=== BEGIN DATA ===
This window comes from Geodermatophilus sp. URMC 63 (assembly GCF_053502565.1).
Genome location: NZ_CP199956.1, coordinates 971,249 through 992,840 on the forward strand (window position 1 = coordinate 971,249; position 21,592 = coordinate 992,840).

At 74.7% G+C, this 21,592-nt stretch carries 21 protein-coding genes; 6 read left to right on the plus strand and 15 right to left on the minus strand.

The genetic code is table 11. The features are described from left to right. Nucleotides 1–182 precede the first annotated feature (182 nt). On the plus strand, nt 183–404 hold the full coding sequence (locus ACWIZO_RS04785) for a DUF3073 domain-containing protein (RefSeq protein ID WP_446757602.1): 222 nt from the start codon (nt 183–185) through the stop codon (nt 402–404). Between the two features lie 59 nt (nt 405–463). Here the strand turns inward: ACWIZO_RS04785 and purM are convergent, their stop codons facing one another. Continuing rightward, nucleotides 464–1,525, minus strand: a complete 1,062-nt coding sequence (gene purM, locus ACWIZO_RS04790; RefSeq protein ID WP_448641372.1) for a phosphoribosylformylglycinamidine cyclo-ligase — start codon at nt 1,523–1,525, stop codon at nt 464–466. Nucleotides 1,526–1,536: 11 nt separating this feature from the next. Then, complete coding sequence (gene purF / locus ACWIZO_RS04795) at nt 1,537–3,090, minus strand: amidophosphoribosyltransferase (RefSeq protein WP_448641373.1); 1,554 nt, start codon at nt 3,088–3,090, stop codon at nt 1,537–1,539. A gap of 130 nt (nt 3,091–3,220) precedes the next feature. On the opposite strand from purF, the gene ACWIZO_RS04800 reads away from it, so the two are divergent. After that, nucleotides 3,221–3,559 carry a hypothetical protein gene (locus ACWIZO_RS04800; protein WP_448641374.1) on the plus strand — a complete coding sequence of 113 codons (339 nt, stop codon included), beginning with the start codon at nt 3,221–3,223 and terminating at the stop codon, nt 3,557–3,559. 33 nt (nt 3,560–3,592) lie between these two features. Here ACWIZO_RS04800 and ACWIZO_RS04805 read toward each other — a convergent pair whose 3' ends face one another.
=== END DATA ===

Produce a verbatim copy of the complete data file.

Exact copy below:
This window comes from Geodermatophilus sp. URMC 63 (assembly GCF_053502565.1).
Genome location: NZ_CP199956.1, coordinates 971,249 through 992,840 on the forward strand (window position 1 = coordinate 971,249; position 21,592 = coordinate 992,840).

At 74.7% G+C, this 21,592-nt stretch carries 21 protein-coding genes; 6 read left to right on the plus strand and 15 right to left on the minus strand.

The genetic code is table 11. The features are described from left to right. Nucleotides 1–182 precede the first annotated feature (182 nt). On the plus strand, nt 183–404 hold the full coding sequence (locus ACWIZO_RS04785) for a DUF3073 domain-containing protein (RefSeq protein ID WP_446757602.1): 222 nt from the start codon (nt 183–185) through the stop codon (nt 402–404). Between the two features lie 59 nt (nt 405–463). Here the strand turns inward: ACWIZO_RS04785 and purM are convergent, their stop codons facing one another. Continuing rightward, nucleotides 464–1,525, minus strand: a complete 1,062-nt coding sequence (gene purM, locus ACWIZO_RS04790; RefSeq protein ID WP_448641372.1) for a phosphoribosylformylglycinamidine cyclo-ligase — start codon at nt 1,523–1,525, stop codon at nt 464–466. Nucleotides 1,526–1,536: 11 nt separating this feature from the next. Then, complete coding sequence (gene purF / locus ACWIZO_RS04795) at nt 1,537–3,090, minus strand: amidophosphoribosyltransferase (RefSeq protein WP_448641373.1); 1,554 nt, start codon at nt 3,088–3,090, stop codon at nt 1,537–1,539. A gap of 130 nt (nt 3,091–3,220) precedes the next feature. On the opposite strand from purF, the gene ACWIZO_RS04800 reads away from it, so the two are divergent. After that, nucleotides 3,221–3,559 carry a hypothetical protein gene (locus ACWIZO_RS04800; protein WP_448641374.1) on the plus strand — a complete coding sequence of 113 codons (339 nt, stop codon included), beginning with the start codon at nt 3,221–3,223 and terminating at the stop codon, nt 3,557–3,559. 33 nt (nt 3,560–3,592) lie between these two features. Here ACWIZO_RS04800 and ACWIZO_RS04805 read toward each other — a convergent pair whose 3' ends face one another.